With tomorrow marking the 9th year of the September 11th attacks, it also marks the annual United States holiday commemorating it with the 9/11 Day of Service. While surfing the social networks I found tweets dedicated to both events from Elizabeth and the 9/11 Memorial.
This past month I started a new job at a nonprofit in Raleigh NC. So I am continuing to live the dream of having my work be the change I wish to see in the world. However, now that I have a 8-5 job, doesn’t that mean I can stop volunteering? If you work in government or a nonprofit, isn’t that enough?
No it is not, and no you should not stop volunteering. That is my philosophy.
But there is a catch. Mix it up a little! I work for an organization that is driven to help at-risk youth. So I decided to work in a thrift store named Retails with the mission of providing low-income folks with pets a $20 fix for their dogs and cats. Did you know that 1 unspayed cat and her litter can produce over 50,000 offspring in less than a decade? I love this organization’s mission. It is important, in-your-face with facts, and speaks to an issue close to my heart.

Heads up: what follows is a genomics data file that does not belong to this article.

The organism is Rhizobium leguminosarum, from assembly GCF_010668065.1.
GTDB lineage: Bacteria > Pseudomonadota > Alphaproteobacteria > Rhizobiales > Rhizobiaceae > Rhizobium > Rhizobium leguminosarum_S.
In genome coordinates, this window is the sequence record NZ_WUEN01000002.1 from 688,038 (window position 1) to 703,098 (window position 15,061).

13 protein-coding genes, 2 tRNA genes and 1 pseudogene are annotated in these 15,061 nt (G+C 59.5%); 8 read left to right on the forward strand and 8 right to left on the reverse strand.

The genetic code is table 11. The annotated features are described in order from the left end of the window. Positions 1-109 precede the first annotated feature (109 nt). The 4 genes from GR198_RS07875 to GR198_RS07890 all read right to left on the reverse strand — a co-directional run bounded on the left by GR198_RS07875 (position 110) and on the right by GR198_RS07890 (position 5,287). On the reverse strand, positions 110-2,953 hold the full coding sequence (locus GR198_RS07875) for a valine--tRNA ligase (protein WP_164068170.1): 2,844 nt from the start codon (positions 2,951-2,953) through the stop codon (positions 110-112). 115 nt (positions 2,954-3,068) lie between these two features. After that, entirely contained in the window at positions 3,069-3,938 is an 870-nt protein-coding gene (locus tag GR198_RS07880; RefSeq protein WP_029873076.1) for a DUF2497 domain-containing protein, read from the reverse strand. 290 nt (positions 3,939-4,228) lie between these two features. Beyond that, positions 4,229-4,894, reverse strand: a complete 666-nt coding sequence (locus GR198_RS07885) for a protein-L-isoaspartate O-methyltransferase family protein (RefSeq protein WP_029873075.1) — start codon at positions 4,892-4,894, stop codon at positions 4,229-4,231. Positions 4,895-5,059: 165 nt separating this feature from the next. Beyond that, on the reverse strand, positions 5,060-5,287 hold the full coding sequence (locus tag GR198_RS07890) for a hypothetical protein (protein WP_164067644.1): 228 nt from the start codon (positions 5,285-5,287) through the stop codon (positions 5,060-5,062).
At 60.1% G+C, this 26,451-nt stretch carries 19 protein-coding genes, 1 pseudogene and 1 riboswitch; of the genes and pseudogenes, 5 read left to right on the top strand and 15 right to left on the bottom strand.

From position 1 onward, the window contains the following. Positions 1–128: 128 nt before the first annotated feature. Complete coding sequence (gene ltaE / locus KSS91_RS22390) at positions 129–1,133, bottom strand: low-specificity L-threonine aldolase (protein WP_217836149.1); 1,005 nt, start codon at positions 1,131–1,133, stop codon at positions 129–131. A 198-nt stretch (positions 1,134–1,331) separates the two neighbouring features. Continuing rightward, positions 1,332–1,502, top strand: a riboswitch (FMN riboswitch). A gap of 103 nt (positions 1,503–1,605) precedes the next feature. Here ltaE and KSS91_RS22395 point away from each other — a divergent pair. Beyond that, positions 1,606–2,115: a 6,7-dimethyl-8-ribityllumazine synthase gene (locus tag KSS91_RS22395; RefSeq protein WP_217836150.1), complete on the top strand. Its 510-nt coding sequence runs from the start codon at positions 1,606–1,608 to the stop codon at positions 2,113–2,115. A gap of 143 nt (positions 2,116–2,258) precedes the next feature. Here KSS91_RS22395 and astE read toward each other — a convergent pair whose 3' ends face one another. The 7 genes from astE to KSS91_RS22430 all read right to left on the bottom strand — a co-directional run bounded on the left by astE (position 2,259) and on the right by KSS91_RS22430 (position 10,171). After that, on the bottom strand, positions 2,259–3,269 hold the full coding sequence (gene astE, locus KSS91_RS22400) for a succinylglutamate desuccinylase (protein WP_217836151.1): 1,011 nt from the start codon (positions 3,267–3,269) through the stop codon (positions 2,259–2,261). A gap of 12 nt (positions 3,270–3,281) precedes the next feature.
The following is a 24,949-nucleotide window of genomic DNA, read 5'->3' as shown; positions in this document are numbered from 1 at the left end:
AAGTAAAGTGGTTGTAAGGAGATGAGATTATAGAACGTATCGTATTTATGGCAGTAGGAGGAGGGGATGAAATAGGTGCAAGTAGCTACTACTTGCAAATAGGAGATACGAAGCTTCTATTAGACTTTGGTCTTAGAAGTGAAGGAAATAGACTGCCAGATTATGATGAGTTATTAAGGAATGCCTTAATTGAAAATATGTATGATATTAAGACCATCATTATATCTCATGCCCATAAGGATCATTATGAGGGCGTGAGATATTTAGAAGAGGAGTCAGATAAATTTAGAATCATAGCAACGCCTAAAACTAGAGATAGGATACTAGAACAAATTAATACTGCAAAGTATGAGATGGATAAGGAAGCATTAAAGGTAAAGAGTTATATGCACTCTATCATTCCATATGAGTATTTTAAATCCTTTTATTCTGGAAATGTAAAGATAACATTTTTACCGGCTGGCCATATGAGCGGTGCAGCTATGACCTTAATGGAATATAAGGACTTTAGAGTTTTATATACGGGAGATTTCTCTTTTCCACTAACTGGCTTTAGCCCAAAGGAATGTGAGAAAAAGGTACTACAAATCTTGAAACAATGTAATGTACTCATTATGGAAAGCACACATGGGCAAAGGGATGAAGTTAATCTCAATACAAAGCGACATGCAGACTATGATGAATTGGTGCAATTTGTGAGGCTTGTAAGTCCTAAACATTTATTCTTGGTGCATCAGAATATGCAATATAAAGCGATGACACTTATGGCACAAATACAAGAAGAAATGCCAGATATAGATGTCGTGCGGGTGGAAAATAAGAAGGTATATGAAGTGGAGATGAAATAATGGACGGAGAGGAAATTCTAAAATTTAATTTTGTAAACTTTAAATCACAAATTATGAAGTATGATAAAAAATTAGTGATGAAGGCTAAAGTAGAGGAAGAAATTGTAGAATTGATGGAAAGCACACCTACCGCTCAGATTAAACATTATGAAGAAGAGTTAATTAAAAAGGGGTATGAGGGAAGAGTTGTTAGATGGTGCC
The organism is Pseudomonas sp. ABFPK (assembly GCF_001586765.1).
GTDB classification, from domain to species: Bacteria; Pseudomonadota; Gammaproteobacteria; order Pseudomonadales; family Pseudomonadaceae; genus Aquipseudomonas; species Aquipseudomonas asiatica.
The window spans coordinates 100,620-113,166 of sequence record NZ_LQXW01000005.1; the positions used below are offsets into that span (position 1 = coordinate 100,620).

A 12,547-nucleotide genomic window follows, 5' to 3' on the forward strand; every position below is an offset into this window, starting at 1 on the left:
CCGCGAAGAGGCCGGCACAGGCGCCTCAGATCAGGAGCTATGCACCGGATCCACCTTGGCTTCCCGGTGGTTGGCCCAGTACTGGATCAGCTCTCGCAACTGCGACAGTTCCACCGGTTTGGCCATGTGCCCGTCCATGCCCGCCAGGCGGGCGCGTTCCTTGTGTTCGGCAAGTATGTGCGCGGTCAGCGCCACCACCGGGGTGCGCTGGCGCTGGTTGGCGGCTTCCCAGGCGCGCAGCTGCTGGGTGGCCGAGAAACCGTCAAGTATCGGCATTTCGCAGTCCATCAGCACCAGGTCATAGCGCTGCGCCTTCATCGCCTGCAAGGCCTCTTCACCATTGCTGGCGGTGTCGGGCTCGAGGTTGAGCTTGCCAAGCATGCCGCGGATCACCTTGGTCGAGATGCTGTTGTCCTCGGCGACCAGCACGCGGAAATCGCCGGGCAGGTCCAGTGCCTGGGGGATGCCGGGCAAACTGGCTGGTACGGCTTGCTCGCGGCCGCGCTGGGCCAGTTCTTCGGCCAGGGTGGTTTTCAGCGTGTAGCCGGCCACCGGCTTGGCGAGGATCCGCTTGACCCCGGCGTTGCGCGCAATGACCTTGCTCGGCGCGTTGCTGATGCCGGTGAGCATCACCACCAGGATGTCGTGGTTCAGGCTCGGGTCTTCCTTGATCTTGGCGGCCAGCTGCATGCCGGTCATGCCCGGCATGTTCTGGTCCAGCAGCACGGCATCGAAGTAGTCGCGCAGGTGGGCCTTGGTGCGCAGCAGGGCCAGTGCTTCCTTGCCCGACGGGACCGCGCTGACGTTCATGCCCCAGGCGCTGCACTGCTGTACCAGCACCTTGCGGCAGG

You have to stay fresh. And you have to stay involved on the ground level. In order to accomplish both, try looking up an organization that you may not have a direct link to in mission (whether through your donations, work sponsorships, or career) and volunteer for them tomorrow. And next week. And next month.
Its not just important to volunteer for one day. Whether that be tomorrow or Dr. Martin Luther King Jr’s National Day of Service. But make a commitment to volunteer long-term. Statistics show the overwhelming value of a volunteers time and services in a community. For example, look at the stats for volunteers in Raleigh, NC – A total of 205,000 volunteers – 24 per “resident” – a fiscal contribution of $447,000,000 to the local community from 2007-2009.
Here are some quick resources to get you started –
Please consider starting your own Day(s) of Service tomorrow.